Enthusiasm for advanced energy storage is sweeping through the power industry, particularly in North America, with battery storage showing the fastest growth and most significant advances in technology.
The power industry works in cycles. Technical developments wax and wane over periods of several years. We have had boom years for the construction of CCGT plant, which is now followed by an emphasis on low carbon generation. Wind power continues to dominate the renewable energy sector. A few years ago, the talk in the energy storage community was one of hope and anticipation that the cycle of technical development would be replaced by a cycle of commercial demonstration. It was possible ten years ago to produce a list of large scale battery systems with a reasonable certainty that it would be complete. There were relatively few manufacturers of energy storage systems and developers would announce large scale battery projects in advance of construction. But times have changed. The enthusiasm for energy storage has swept through the power industry at least in North America, and repowered the drive to use energy storage as a means of improving the power system and making money as well.
An indirect measure of the interest in energy storage is given by the number of conferences and events on energy storage – there now seems to be one every month. More striking is the attendance figures for the major events on the subject. The Electricity Storage Association meeting in Washington DC in 2009 had 300 delegates, many more than in 2008. News was abundant, with many manufacturers announcing work in progress, not just work about to begin. And it is no longer possible to think of storage as just being one or two types of battery, as there are now ranges of battery technologies as well as ranges of other devices capable of providing useful storage to the power system.
In September, the US Department of Energy, together with Sandia National Laboratories and ESA, hosted the bi-annual Storage Applications and Technologies Conference (EESAT), which was looking forward to announcements of active support for storage technology under the American Recovery and Re-investment Act, ARRA, signed into law in February. Compressed air energy storage is always one of the contenders because of its potential for scaling up to plants of the 100 MW class, and most energy storage meetings contain at least one reference to compressed air systems, despite the fact that there have been no successful plants of any size built since the early 1990’s. The flow of money from the Recovery Fund, mainly through stimulus funding announced in November, will inject $60 million across three projects with a total project value of $429 million. The large scale projects will be developed by Pacific Gas and Electric in Kern County, California, New York State Electric and Gas Corporation in Binghampton NY, while SustainX will receive $5M to develop a 1 MW, 4 hour system using above-ground industrial pressure vessel facilities.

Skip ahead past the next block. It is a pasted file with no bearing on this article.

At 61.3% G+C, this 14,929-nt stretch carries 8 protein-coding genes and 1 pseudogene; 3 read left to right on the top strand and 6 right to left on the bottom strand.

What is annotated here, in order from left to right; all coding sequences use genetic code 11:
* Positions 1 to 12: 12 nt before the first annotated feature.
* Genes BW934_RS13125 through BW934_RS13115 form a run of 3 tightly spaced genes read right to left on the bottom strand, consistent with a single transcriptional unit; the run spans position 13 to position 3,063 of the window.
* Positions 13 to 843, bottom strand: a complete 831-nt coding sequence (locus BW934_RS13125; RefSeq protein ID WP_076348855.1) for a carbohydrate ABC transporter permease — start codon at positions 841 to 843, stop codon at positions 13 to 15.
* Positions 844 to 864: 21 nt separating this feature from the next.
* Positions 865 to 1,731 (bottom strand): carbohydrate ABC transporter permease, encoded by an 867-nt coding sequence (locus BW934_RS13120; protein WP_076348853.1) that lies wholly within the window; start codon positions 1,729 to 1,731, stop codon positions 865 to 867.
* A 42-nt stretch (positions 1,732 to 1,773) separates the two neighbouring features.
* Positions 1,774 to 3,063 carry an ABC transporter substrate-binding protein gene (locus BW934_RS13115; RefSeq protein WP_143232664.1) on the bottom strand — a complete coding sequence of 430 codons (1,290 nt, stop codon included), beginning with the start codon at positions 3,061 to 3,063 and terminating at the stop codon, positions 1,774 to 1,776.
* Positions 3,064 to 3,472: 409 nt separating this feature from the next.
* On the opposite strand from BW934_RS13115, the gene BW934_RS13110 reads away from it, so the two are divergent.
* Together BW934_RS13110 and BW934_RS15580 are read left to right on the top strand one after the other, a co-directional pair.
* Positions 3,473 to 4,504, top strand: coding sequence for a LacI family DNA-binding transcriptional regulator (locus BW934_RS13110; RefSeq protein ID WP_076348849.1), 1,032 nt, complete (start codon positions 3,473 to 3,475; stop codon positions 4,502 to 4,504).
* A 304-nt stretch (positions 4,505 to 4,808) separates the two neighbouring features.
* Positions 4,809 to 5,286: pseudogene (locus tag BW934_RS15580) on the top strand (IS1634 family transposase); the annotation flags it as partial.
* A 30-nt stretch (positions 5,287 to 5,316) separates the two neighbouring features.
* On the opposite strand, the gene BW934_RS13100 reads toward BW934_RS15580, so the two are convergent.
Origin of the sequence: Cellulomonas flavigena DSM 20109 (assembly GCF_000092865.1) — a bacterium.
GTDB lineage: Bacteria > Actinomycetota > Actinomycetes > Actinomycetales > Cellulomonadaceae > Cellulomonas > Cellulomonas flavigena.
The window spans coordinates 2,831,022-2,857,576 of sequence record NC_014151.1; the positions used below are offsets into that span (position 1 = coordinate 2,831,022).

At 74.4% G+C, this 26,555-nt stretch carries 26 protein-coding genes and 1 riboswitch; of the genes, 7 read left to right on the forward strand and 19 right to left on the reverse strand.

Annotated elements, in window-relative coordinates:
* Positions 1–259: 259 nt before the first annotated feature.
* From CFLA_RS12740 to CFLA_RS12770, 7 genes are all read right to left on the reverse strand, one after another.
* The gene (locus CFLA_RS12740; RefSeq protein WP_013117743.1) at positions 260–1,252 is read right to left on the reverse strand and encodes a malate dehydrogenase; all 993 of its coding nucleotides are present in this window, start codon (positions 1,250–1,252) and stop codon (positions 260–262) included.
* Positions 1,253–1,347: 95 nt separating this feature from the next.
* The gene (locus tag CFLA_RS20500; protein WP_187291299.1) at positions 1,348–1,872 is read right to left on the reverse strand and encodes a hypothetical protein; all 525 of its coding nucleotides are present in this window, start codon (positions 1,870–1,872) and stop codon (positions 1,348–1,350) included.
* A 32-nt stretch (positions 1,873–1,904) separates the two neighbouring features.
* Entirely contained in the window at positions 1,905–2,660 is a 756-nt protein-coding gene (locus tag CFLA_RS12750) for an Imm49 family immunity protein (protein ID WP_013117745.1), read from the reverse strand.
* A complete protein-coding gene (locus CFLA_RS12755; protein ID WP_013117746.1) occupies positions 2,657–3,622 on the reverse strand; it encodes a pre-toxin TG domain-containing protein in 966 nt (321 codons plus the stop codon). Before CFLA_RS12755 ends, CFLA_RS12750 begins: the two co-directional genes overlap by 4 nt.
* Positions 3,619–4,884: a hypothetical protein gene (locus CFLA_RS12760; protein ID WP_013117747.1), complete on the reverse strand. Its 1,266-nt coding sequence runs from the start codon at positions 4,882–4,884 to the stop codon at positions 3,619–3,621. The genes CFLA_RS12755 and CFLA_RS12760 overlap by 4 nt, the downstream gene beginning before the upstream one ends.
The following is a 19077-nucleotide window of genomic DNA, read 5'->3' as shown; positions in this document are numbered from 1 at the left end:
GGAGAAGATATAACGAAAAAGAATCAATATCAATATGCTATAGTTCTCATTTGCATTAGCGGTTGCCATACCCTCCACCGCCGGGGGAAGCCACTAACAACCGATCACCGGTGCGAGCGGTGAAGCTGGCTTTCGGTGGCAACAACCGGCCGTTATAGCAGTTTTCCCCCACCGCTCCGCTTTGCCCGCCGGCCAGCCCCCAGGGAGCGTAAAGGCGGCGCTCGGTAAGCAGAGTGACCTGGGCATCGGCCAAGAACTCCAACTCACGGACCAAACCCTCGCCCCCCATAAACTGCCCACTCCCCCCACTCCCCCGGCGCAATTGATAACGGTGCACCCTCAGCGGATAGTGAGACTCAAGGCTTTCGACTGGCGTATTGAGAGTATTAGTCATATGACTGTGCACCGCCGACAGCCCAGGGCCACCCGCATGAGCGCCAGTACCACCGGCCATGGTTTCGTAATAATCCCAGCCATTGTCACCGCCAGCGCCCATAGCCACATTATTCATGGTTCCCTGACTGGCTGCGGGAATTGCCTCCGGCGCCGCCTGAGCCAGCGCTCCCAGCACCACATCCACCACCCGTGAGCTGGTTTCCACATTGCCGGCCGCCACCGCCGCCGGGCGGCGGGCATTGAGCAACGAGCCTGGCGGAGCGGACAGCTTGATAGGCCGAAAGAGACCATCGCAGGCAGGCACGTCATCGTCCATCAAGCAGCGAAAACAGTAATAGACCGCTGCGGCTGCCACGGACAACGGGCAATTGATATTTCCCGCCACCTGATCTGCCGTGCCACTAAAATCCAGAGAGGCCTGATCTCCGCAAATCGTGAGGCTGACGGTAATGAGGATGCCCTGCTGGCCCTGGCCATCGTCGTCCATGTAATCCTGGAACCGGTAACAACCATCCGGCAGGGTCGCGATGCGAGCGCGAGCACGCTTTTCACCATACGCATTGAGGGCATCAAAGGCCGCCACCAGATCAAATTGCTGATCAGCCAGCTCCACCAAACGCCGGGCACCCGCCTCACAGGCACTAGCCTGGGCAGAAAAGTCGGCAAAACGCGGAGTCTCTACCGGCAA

$28 million has been allocated to two flywheel projects. Beacon Power, already in receipt of a $43 million loan guarantee from the Department of Energy for its 20 MW flywheel energy storage project in Stephentown, New York, has also received $24 million for the development of a second 20 MW project for frequency regulation in Chicago. This will finance the lion’s share of its Stephentown project, of which 3MW has been installed and which is already providing frequency regulation for the NYISO, ensuring cycle by cycle stability for the grid. Beacon Power is taking the role of manufacturer, project developer, owner and operator for the flywheel system. Amber Kinetics receives $4 million for development of a smaller flywheel system in distributed applications.
Batteries are high on the agenda – several flow battery projects across a range of technologies are being supported as well as three lithium battery projects of sizes ranging from 8 MW to community energy storage systems of 25 kW each.
Future for storage
The message is clear that storage is one of the technologies of the future. But future technologies are not always economic, so what are the arguments? At its simplest, energy storage offers the opportunity to balance energy variable costs of energy production against time. Storing energy at time of low cost and releasing it at times of high cost is similar to the trading strategies for almost any commodity. The difference lies in the very different method of delivery. Speed of response is vital, and if storage can be used to replace fast acting reserve plant it can have high value. The importance of this will become most apparent when the proportion of electricity produced from renewable sources increases substantially, probably above the 20% mark.
Leading the race
The sodium sulphur battery developed by NGK Insulators Ltd continues to hold the yellow jersey in the race to commercialise large scale batteries. NGK installed a 34 MW, 220 MWh battery system at Rokkasho in Northern Japan during the summer of 2008 and it has been operating since then to smooth the output from the adjacent wind farm. In terms of energy, this must be the largest battery in the world, although its peak power rating is below that set by SAFT’s 40 MW (~5 MWh) battery at Golden Valley in Alaska. NGK continues to dominate the distributed storage market as well, supplying American Electric Power (AEP), with another three 2.4 MW battery systems for deployment at substations throughout its area.
AEP is taking a very enlightened view of energy storage. It is developing a community energy storage program using small batteries deployed into the distribution network in order to provide improved network stability for their customers. One concern is that plug-in hybrid electric vehicles (PHEV) will change the way that local clusters of customers demand power and it will be necessary to manage load fluctuations on a localised basis. AEP has published an open source specification for energy storage in order to open the market to as many suppliers as possible.
Long term assessment
Many years ago, a 1 MW VTLA battery was installed at Metlakatla, an island on the Alaskan coastline. The battery was replaced in September 2008, after just over 10 years of operation and this provided Exide, part of GNB Industrial power, with the opportunity to make an assessment of the costs and benefits of the project. The battery was used to modulate the output from a hydro plant, so avoiding the use of a standby diesel with its high fuel and maintenance costs. George Hunt, who was project manager for GNB at the time of the installation, was also managing the repowering of the system. The batteries would have been capable of a further 3 years life, giving a 15 year life. Even the humble lead acid battery has its part to play.
Lithium battery projects